Federal Circuit No. 2016-1599 (Fed. Cir. May 11, 2017)
In Aylus Networks, Inc. v. Apple Inc. (Fed. Cir. No. 2016-1599, May 11, 2017), the Federal Circuit held that statements made by a patent owner during an IPR proceeding, whether before or after an institution decision, can be considered for claim construction and relied upon to support a finding of prosecution disclaimer.
The Federal Circuit explained that because prosecution disclaimer is applied to i) pre-issuance prosecution, ii) reissue applications and ii) reexamination applications, “[i]t follows that we should apply the doctrine in IPR proceedings before the PTO. Extending the prosecution disclaimer doctrine to IPR proceedings will ensure that claims are not argued one way in order to maintain their patentability and in a different way against accused infringers.”
The patent at issue is directed to a method of controlling and delivering media content from a media server (MS) to a media renderer (MR) utilizing a wide area IP Multimedia Subsystem (IMS) network for control. Specifically, the claims (claims 2 and 21 depending from claims 1 and 20, respectively) at issue describe an embodiment where a control point (CP) is located in a wide area network via a service provider and a control proxy point (CPP) is located within a user premise thereby the method invokes the CPP logic and the CP logic to cooperatively negotiate media content delivery if one of the MS and MR are not in communication with an user endpoint (UE) via a local wireless network while the method invokes the CPP logic if the MS and MR are both in communication with the UE.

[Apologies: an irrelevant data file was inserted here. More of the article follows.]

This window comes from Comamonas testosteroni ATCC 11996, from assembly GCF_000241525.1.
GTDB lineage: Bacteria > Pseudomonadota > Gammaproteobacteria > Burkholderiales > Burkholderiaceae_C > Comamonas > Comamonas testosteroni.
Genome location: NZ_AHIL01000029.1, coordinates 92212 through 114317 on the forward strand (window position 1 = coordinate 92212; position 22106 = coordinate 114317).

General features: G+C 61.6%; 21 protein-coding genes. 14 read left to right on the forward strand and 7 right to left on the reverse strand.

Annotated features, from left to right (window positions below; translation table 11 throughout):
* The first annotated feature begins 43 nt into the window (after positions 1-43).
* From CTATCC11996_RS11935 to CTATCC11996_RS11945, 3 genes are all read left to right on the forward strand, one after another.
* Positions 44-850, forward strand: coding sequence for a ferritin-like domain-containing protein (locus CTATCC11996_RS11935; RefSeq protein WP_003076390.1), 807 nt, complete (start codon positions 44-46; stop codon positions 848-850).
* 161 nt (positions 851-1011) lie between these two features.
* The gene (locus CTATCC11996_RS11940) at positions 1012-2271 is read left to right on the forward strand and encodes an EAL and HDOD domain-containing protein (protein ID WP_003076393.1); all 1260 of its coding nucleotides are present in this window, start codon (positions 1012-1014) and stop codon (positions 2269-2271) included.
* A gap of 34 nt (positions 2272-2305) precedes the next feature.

In the court below, the district court construed the limitation of the claims 2 and 21 at issue to require that only the CPP logic is invoked to negotiate media content delivery between the MS and the MR, in contrast to claims 1 and 20 which require both the CP and CPP to negotiate media content delivery. In construing the limitation of claims 2 and 21, the district court relied on statements made by Aylus in its preliminary responses to Apple’s petitions for IPR of the ’412 patent, finding the statements “akin to prosecution disclaimer.”
The Federal Circuit held that because the patent owner (Aylus) explained that the claims at issue “require that only the control point logic (or only the control point proxy logic) be invoked if it is determined that neither (or both) the MS or the MR are in communication with the UE via the local wireless network” during their preliminary response in the IPR proceeding, prosecution disclaimer indeed applies and agreed with the district court’s claim construction.